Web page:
Year In Review: Donatas Motiejunas

by Jason Friedman Writer/Reporter

Reflecting upon Donatas Motiejunas' past, present and future following the 2013-14 campaign


Donatas Motiejunas didn’t see much in the way of meaningful playing time during the opening two months of the season as fellow second-year forward Terrence Jones seized control of the Rockets’ starting power forward spot while Omri Casspi collected the majority of the reserve minutes, relegating D-Mo to little more than mop-up duty more often than not. 

But as the continued midseason injury absence of Omer Asik left Houston in increasingly desperate need of quality size, an opportunity arose and the Lithuanian native began to take advantage.  Starting with a 10-point, 5-rebound showing against New Orleans on January 15, Motiejunas kicked off a one-month stretch during which he averaged nearly eight points and five rebounds per game in a reserve role. Those were efficiently produced numbers as well; D-Mo knocked down more than 50 percent of his shots from the field during those 15 games and better than 38 percent of his 3s, too.

Motiejunas wasn’t able to sustain that level of production the rest of way, though he did sprinkle in the occasional performance that dropped drool-worthy hints as to the type of talent and potential he possesses. As is they case with the vast majority of young players, consistency looms as the key word for D-Mo going forward.  


Motiejunas delivered games in which he scored more points (a career-high 20 on March 20 against the Timberwolves) and collected more rebounds (a career-best 15 on April against versus the Lakers), but perhaps no contest this season better demonstrated his all around growth as a player than did the evening when Houston finally put an end to its reoccurring nightmares in Dallas. During that wild, wacky and heart stopping showdown, D-Mo recorded the first double-double of his NBA career while compiling 12 points and 13 boards to help the Rockets put an end to their seven-game losing streak at the American Airlines Arena. His manic energy and work rate at both ends of the floor played a massive role in Houston’s 117-115 win, as he put his length, skill and nonstop hustle to good use creating and collecting loose balls, contesting shots, running the floor and scoring from the low-post. Those are the kinds of things D-Mo can do – with additional seasoning, refinement and experience he should be able to showcase that skill set more often.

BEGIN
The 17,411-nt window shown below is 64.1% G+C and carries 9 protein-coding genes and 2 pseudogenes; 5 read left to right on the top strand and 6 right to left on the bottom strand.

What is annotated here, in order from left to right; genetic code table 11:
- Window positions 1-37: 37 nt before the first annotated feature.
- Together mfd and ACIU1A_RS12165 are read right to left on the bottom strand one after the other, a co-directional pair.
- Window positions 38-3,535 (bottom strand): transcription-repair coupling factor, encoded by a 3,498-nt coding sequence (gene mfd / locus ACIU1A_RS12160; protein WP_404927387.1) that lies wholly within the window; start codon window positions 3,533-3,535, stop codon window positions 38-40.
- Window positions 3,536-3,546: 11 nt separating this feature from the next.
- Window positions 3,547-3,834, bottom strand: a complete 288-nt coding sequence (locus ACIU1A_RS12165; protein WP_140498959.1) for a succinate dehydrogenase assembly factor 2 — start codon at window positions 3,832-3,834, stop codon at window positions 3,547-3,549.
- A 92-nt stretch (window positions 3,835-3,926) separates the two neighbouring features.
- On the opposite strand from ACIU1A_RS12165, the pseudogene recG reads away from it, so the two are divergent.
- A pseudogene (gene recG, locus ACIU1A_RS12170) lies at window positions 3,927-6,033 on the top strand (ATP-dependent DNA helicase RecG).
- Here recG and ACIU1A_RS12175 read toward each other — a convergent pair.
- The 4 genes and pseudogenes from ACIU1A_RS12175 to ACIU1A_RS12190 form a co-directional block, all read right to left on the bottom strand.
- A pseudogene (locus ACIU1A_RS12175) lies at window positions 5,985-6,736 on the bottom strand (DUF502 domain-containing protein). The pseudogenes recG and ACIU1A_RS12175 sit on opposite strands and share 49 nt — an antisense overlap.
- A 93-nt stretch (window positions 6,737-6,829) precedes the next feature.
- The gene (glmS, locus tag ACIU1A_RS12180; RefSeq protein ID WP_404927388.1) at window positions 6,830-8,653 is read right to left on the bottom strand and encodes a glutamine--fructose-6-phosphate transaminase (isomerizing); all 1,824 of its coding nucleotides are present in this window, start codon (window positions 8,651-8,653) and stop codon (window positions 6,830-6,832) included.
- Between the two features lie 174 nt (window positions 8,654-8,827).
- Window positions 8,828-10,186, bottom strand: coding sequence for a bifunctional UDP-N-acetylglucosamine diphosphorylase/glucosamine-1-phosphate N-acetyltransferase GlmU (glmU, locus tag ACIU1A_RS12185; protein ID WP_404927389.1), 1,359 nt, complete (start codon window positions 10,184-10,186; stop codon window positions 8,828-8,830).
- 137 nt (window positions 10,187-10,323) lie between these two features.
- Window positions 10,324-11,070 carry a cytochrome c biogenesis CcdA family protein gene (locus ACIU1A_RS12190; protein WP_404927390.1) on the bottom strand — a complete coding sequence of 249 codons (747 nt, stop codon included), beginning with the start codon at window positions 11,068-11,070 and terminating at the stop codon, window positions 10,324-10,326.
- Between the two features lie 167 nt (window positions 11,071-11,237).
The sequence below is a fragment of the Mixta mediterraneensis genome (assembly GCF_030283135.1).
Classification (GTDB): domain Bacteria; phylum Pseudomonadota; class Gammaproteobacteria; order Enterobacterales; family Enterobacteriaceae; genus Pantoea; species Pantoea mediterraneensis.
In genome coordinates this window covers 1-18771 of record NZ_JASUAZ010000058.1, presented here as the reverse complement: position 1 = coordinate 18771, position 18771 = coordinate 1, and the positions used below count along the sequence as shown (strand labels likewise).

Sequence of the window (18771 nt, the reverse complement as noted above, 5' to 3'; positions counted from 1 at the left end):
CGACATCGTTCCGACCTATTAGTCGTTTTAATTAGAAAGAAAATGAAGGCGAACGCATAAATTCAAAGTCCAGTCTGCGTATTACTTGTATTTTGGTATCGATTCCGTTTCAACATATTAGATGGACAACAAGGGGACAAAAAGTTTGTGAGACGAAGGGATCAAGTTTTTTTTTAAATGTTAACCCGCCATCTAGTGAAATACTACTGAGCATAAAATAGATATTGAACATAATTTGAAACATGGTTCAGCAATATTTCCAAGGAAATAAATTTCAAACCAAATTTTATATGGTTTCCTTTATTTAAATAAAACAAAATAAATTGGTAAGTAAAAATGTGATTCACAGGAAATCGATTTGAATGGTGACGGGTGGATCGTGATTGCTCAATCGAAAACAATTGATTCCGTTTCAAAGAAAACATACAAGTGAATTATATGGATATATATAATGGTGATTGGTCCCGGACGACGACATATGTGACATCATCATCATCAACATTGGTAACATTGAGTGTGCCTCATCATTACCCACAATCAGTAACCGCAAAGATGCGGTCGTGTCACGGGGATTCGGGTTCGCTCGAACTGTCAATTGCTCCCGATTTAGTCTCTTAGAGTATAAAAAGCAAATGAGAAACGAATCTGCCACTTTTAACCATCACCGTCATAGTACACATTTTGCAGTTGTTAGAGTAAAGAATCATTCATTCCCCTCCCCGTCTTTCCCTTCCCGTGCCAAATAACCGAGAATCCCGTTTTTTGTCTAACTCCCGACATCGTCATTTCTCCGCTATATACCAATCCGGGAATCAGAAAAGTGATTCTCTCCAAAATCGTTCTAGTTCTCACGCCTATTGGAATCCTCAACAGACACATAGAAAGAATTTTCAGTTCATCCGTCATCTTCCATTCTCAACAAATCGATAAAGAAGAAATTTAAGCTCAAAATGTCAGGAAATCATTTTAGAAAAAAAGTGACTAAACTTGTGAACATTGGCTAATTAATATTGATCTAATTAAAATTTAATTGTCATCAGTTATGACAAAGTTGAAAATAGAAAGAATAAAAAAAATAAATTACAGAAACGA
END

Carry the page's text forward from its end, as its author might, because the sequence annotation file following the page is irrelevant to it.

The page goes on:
As the final sentence in the previous section suggests, mo’ reps for D-Mo lie at the heart of his development going forward. That doesn’t just mean more playing time by the way, though that will of course ultimately prove key as well. It means more time in the weight room to continue getting stronger, more shots on the practice court to significantly increase his proficiency from beyond the arc (opponents are going to sag far off his efforts to provide spacing until he betters his career 3-point shooting percentage of .269), and more film work to familiarize and master the subtle details and nuance of NBA schemes and strategy.

The good news: Motiejunas is a tireless worker with a genuine desire to be great. He’s still just 23-years-old. The learning curve for bigs in this league tends to be a steep one, but given his skills and smarts it’s only a matter of time before D-Mo breaks through and becomes a reliable, consistent contributor. He’s already made great strides as a rebounder – his rebound rate rose from just 9.9 percent his rookie season to a much more respectable 13 percent this year – so there’s no reason to believe he can’t make similar progress in areas such as shooting and diminishing his foul rate in the future.

Make no mistake, Motiejunas is still nowhere close to a finished product. More work and patience will be required. But D-Mo’s dedication to his craft certainly makes it much easier to believe that the wait will ultimately be worth it.